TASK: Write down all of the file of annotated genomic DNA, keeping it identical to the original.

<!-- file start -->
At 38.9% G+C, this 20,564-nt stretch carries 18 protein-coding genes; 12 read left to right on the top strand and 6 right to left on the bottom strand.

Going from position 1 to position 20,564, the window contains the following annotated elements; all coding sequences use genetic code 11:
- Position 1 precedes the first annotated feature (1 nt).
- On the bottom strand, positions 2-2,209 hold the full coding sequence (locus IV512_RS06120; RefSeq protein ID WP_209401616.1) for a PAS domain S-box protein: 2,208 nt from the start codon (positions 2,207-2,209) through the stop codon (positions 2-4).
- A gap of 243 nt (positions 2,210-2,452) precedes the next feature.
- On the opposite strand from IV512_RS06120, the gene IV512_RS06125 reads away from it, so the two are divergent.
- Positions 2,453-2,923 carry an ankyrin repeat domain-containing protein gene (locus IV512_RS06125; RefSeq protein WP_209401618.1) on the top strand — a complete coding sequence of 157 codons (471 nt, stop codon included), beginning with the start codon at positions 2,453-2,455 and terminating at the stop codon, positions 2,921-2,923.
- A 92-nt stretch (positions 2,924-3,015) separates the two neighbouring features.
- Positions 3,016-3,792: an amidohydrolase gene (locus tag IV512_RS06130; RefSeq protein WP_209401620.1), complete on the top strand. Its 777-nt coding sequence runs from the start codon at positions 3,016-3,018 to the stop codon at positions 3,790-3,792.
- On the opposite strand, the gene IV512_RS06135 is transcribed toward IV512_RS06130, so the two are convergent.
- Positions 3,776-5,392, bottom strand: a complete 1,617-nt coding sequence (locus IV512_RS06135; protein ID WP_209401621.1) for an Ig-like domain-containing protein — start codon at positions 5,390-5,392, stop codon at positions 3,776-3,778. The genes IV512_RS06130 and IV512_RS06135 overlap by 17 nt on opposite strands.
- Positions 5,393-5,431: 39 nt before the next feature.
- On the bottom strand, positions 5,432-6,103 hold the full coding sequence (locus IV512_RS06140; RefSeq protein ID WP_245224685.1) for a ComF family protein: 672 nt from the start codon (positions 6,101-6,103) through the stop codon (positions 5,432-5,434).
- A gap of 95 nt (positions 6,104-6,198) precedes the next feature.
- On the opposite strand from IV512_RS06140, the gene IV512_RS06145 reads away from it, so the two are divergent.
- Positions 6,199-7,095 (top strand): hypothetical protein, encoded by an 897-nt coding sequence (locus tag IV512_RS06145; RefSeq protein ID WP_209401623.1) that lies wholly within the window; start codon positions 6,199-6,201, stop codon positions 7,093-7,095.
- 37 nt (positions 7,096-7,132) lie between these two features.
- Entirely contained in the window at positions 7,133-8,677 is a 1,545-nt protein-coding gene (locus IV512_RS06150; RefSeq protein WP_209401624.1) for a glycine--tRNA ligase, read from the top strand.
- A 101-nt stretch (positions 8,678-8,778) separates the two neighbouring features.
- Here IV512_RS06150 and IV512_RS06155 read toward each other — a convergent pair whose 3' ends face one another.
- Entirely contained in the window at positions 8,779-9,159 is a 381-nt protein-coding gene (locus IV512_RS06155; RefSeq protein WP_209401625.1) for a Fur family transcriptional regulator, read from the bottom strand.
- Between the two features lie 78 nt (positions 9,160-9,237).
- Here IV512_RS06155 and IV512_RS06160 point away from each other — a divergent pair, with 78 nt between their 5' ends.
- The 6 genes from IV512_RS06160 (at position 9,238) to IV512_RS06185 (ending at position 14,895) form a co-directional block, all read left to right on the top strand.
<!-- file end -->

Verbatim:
At 38.9% G+C, this 20,564-nt stretch carries 18 protein-coding genes; 12 read left to right on the top strand and 6 right to left on the bottom strand.

Going from position 1 to position 20,564, the window contains the following annotated elements; all coding sequences use genetic code 11:
- Position 1 precedes the first annotated feature (1 nt).
- On the bottom strand, positions 2-2,209 hold the full coding sequence (locus IV512_RS06120; RefSeq protein ID WP_209401616.1) for a PAS domain S-box protein: 2,208 nt from the start codon (positions 2,207-2,209) through the stop codon (positions 2-4).
- A gap of 243 nt (positions 2,210-2,452) precedes the next feature.
- On the opposite strand from IV512_RS06120, the gene IV512_RS06125 reads away from it, so the two are divergent.
- Positions 2,453-2,923 carry an ankyrin repeat domain-containing protein gene (locus IV512_RS06125; RefSeq protein WP_209401618.1) on the top strand — a complete coding sequence of 157 codons (471 nt, stop codon included), beginning with the start codon at positions 2,453-2,455 and terminating at the stop codon, positions 2,921-2,923.
- A 92-nt stretch (positions 2,924-3,015) separates the two neighbouring features.
- Positions 3,016-3,792: an amidohydrolase gene (locus tag IV512_RS06130; RefSeq protein WP_209401620.1), complete on the top strand. Its 777-nt coding sequence runs from the start codon at positions 3,016-3,018 to the stop codon at positions 3,790-3,792.
- On the opposite strand, the gene IV512_RS06135 is transcribed toward IV512_RS06130, so the two are convergent.
- Positions 3,776-5,392, bottom strand: a complete 1,617-nt coding sequence (locus IV512_RS06135; protein ID WP_209401621.1) for an Ig-like domain-containing protein — start codon at positions 5,390-5,392, stop codon at positions 3,776-3,778. The genes IV512_RS06130 and IV512_RS06135 overlap by 17 nt on opposite strands.
- Positions 5,393-5,431: 39 nt before the next feature.
- On the bottom strand, positions 5,432-6,103 hold the full coding sequence (locus IV512_RS06140; RefSeq protein ID WP_245224685.1) for a ComF family protein: 672 nt from the start codon (positions 6,101-6,103) through the stop codon (positions 5,432-5,434).
- A gap of 95 nt (positions 6,104-6,198) precedes the next feature.
- On the opposite strand from IV512_RS06140, the gene IV512_RS06145 reads away from it, so the two are divergent.
- Positions 6,199-7,095 (top strand): hypothetical protein, encoded by an 897-nt coding sequence (locus tag IV512_RS06145; RefSeq protein ID WP_209401623.1) that lies wholly within the window; start codon positions 6,199-6,201, stop codon positions 7,093-7,095.
- 37 nt (positions 7,096-7,132) lie between these two features.
- Entirely contained in the window at positions 7,133-8,677 is a 1,545-nt protein-coding gene (locus IV512_RS06150; RefSeq protein WP_209401624.1) for a glycine--tRNA ligase, read from the top strand.
- A 101-nt stretch (positions 8,678-8,778) separates the two neighbouring features.
- Here IV512_RS06150 and IV512_RS06155 read toward each other — a convergent pair whose 3' ends face one another.
- Entirely contained in the window at positions 8,779-9,159 is a 381-nt protein-coding gene (locus IV512_RS06155; RefSeq protein WP_209401625.1) for a Fur family transcriptional regulator, read from the bottom strand.
- Between the two features lie 78 nt (positions 9,160-9,237).
- Here IV512_RS06155 and IV512_RS06160 point away from each other — a divergent pair, with 78 nt between their 5' ends.
- The 6 genes from IV512_RS06160 (at position 9,238) to IV512_RS06185 (ending at position 14,895) form a co-directional block, all read left to right on the top strand.